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Former Employee Butch Jacobs Explains How Topps Picked the Pictures

By George Vrechek Player images on sports cards today are clear, focused and often depict a player in game action. A card may show a pitcher just releasing a 90-mph fastball, and you can count the stitches on the ball. The cardboard, coating and printing look top-notch; some might say they look too nice and shiny compared to older cards. A closer look at those vintage sports cards turns into a history of the development of photography and printing. The cards of yesteryear didn’t look like the cards of today for a very good reason: the technology wasn’t there.

In previous SCD articles, I covered the development of Topps baseball cards through stories about Sy Berger and Woody Gelman, who first started working together creating the 1952 Topps Baseball cards. During the 1950s, card images evolved from colorized black-and-white photos to true color photography. There were even in-action images used on the 1956 cards, although it turns out some of the images weren’t who they were supposed to be. Hank Aaron’s card shows an exciting slide at the plate – by Willie Mays.

Butch Jacobs, Topps 1973-2007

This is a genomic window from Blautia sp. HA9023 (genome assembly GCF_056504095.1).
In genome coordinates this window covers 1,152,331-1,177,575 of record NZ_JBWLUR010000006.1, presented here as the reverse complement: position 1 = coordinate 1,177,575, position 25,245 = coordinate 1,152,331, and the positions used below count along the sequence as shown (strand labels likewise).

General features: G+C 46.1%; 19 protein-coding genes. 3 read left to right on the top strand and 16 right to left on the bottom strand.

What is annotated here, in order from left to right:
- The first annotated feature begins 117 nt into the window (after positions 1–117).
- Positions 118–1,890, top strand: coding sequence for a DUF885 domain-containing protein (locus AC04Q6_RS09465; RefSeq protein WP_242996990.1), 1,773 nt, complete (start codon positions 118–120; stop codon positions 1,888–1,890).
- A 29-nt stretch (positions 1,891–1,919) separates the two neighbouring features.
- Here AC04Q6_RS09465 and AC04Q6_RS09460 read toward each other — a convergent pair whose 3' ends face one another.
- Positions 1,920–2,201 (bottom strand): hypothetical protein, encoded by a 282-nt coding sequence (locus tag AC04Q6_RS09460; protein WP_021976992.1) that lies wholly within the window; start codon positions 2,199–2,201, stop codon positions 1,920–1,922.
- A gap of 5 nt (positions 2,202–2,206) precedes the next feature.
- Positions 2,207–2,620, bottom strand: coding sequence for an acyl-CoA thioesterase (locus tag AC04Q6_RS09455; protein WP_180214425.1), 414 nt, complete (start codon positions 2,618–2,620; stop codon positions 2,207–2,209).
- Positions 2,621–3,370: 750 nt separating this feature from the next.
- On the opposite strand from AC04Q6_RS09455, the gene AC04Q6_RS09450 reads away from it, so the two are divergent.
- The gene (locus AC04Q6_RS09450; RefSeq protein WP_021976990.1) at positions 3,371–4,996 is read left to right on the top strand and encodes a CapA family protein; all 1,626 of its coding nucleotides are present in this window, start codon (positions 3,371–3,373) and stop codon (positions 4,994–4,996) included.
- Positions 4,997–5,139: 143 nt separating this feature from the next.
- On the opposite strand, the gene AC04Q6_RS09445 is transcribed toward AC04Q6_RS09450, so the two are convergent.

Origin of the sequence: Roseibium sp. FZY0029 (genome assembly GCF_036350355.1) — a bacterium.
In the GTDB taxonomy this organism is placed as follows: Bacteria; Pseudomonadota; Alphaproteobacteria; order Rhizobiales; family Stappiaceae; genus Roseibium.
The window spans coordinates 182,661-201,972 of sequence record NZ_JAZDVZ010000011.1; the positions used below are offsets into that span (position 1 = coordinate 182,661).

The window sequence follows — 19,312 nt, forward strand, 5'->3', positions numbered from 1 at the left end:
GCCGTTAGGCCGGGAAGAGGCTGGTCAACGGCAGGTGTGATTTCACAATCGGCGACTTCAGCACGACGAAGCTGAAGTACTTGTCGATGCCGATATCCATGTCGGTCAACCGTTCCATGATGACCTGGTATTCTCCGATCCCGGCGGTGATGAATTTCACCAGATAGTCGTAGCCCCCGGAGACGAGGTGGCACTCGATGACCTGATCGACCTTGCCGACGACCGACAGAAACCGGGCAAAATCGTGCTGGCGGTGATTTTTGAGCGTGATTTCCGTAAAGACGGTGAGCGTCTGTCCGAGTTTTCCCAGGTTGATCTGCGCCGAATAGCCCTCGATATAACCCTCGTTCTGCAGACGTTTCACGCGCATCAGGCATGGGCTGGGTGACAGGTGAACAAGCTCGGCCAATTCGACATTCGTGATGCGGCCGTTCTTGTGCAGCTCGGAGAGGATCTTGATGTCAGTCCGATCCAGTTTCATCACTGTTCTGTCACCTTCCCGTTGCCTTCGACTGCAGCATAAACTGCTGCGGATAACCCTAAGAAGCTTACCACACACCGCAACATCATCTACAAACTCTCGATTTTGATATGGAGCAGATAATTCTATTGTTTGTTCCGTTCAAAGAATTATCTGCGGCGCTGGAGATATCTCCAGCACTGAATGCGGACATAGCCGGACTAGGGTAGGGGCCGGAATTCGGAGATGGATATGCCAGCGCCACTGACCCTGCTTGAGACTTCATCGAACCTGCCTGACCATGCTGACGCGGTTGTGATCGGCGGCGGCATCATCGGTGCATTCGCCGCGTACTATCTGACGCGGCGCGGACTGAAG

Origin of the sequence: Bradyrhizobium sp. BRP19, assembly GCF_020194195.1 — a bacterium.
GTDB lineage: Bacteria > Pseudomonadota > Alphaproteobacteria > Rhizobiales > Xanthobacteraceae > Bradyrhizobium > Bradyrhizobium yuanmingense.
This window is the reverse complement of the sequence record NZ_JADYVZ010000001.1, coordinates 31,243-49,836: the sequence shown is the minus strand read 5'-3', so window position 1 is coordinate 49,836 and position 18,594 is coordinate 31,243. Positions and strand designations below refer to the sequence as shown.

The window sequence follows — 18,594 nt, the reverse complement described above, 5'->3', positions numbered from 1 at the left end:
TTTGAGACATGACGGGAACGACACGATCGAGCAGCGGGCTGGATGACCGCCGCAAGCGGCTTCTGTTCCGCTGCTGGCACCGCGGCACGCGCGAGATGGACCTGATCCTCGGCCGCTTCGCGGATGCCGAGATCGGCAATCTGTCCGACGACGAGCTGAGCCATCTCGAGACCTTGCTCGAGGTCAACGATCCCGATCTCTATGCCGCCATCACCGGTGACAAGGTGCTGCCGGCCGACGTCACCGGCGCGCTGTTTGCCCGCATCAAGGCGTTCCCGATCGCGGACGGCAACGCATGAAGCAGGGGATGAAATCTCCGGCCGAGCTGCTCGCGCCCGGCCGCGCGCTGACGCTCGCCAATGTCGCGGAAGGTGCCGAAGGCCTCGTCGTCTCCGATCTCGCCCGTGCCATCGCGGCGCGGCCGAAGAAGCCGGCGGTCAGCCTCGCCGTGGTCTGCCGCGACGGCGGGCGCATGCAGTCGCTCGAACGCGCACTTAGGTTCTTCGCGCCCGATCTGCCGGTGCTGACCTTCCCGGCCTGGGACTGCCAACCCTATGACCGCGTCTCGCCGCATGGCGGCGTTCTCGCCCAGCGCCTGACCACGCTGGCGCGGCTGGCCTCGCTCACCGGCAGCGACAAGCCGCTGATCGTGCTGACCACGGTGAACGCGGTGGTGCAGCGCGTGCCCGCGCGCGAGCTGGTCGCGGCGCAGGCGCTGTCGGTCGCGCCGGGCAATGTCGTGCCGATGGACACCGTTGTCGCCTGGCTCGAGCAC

I interviewed Len Brown, who started working on the backs of the Topps cards in 1960. Brown explained who was responsible for the statistics, write-ups and cartoons, as well as how occasional goofs could occur. Brown was hired by Gelman in 1959 and continued at Topps until 2000 writing descriptions for the player cards. My interviews of Berger and Brown led me to Butch Jacobs, 62, another long-time former Topps employee. Brown wrote the back of the cards; Jacobs picked out photos to use on the front of the cards. Jacobs started at Topps in 1973 and left in 2007. Jacobs provided a wealth of information as to understanding how cards were created and images selected. Like many Topps employees, Jacobs came from Brooklyn; he lived in the Bushwick neighborhood. He was working on an associate degree in business at Staten Island Junior College and found a job in the mailroom at Topps delivering mail to executives like the late Sy Berger. Jacobs would take a look at The Sporting News before delivering it to Berger and then could chat with him about sports. Jacobs was a sports fanatic, played baseball in high school and collected Topps baseball cards in the early 1960s. He didn’t know what he wanted to do for a career, but he wanted to get ahead and concluded that to get out of the mailroom, he needed to leave Topps. Fortunately for Jacobs, Topps had a philosophy of promoting from within, and a new position became available. Berger’s phone call Bill Haber (1942-95) had been working at Topps handling both the statistics for the cards and the selection of photos. Haber was temporarily relocating, his job needed to be split in two and Berger thought Jacobs might be the person to handle organizing the photography. That Jacobs had no prior experience or training in photography didn’t seem to be an obstacle. Jacobs remembers sitting at home with his parents watching a Mets game on television in 1973 when Berger called him and offered him the new position. Jacobs grabbed the opportunity. He was given the extensive photo files organized for each player. His responsibilities evolved from initially a filing function to selecting the photos and ultimately becoming the director of photography, acting as a liaison between the art and the sports departments and staying with the company for 34 years. He learned photography and kept up on the ever-changing technology. In retirement, Jacobs and Berger lived a few miles apart on Long Island and remained in touch until Berger’s death in December 2014. Berger’s widow, Gloria, commented that, “Butch Jacobs has remained a good and loyal friend.” - See more at: